For example, a particular magazine may have a rule to institute direct quotations, in a paragraph, with a colon. Other publications use a comma; others use a colon and a dash. Others use a dash alone. Freelance writers who write for a particular publication consistently, are likely to become used to its editorial style and conform to his or her copy accordingly. Those who are careless disregard such details.
Copy editors must perfect the writer’s copy- from the editor’s perspective- before submitting it to the composing room. This makes the printer’s task. A lot of editors exclude particular words or phrases from their column. One editor of a magazine I wrote for was taught to exclude the phrases “as though” and always replaced it with “as if.” Every careful editor has their particulars and reasons based on preferences, rhetorical rules, or observance of proper use. Their edits are made to suit their tastes.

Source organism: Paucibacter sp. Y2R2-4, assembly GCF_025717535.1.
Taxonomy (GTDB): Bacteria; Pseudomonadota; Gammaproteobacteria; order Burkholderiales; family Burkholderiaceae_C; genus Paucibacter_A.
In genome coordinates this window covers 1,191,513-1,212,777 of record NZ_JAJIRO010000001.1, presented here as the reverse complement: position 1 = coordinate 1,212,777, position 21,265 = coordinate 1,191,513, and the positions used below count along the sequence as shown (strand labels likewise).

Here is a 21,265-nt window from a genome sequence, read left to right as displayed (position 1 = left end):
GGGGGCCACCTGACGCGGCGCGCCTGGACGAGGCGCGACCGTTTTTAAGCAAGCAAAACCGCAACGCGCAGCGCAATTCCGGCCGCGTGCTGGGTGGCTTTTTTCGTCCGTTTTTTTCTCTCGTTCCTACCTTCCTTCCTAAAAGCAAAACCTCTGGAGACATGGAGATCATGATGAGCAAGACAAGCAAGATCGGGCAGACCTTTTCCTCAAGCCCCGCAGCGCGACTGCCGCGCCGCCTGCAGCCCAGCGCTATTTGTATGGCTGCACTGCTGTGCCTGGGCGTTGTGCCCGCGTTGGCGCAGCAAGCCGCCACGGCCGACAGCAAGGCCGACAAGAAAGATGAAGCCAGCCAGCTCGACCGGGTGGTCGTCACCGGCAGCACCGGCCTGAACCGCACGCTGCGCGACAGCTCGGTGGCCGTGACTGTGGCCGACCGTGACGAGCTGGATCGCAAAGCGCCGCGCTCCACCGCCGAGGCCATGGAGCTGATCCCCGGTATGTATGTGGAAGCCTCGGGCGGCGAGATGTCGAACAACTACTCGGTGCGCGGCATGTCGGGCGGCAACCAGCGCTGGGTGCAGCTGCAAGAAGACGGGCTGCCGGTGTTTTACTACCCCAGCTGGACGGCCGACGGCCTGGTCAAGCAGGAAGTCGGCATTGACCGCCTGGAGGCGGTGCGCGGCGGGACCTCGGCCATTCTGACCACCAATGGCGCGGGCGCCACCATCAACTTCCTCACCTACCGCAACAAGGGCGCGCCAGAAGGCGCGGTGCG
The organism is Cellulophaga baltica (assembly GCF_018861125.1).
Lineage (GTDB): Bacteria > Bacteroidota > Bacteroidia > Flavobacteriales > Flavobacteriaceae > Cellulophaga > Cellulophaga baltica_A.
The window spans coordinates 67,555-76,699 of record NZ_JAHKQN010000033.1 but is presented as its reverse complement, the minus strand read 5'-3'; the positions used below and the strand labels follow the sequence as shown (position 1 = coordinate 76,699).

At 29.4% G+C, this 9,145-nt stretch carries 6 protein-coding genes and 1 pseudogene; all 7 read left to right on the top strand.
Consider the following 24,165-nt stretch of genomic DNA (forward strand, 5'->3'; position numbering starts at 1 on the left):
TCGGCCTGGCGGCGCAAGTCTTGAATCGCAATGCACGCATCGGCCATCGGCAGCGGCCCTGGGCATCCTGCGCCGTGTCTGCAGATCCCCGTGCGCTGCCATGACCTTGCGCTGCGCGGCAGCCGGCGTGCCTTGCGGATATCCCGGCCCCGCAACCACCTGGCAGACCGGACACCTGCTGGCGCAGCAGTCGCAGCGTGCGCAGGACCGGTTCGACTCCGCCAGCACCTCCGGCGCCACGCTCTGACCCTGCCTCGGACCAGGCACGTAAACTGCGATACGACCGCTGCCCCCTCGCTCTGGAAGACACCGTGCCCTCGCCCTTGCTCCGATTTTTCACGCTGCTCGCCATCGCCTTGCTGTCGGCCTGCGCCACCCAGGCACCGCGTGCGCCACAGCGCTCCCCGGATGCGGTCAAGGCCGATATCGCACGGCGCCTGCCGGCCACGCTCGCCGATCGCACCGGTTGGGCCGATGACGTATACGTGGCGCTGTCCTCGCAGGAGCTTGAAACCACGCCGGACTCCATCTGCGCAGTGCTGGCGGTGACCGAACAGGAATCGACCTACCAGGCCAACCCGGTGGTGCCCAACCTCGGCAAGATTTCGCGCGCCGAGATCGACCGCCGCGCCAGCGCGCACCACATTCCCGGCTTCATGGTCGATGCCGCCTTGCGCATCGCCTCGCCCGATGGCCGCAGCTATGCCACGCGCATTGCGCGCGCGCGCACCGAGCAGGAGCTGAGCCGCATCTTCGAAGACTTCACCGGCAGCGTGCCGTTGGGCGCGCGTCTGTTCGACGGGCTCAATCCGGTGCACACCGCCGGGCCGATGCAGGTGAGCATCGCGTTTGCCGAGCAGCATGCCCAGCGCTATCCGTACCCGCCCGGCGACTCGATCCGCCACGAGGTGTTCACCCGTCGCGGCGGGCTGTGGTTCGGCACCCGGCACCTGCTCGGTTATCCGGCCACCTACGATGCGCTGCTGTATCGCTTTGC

All Content is Subject to Critique
If you're a seasoned writer, you're aware of this (and appreciate the room for improvement). However, many new writers have no experience in this area and become quite hard on themselves—and highly frustrated.
The general rule is that no editor will print any copy exactly as it is. It is more likely that the proofreader while correcting the proof, will notice differences from the established publication’s house style. Every manuscript is subject to critique and revision of some form. So the real question is: “How much revision is justified, and how many editorial changes should be made without consulting the writer?”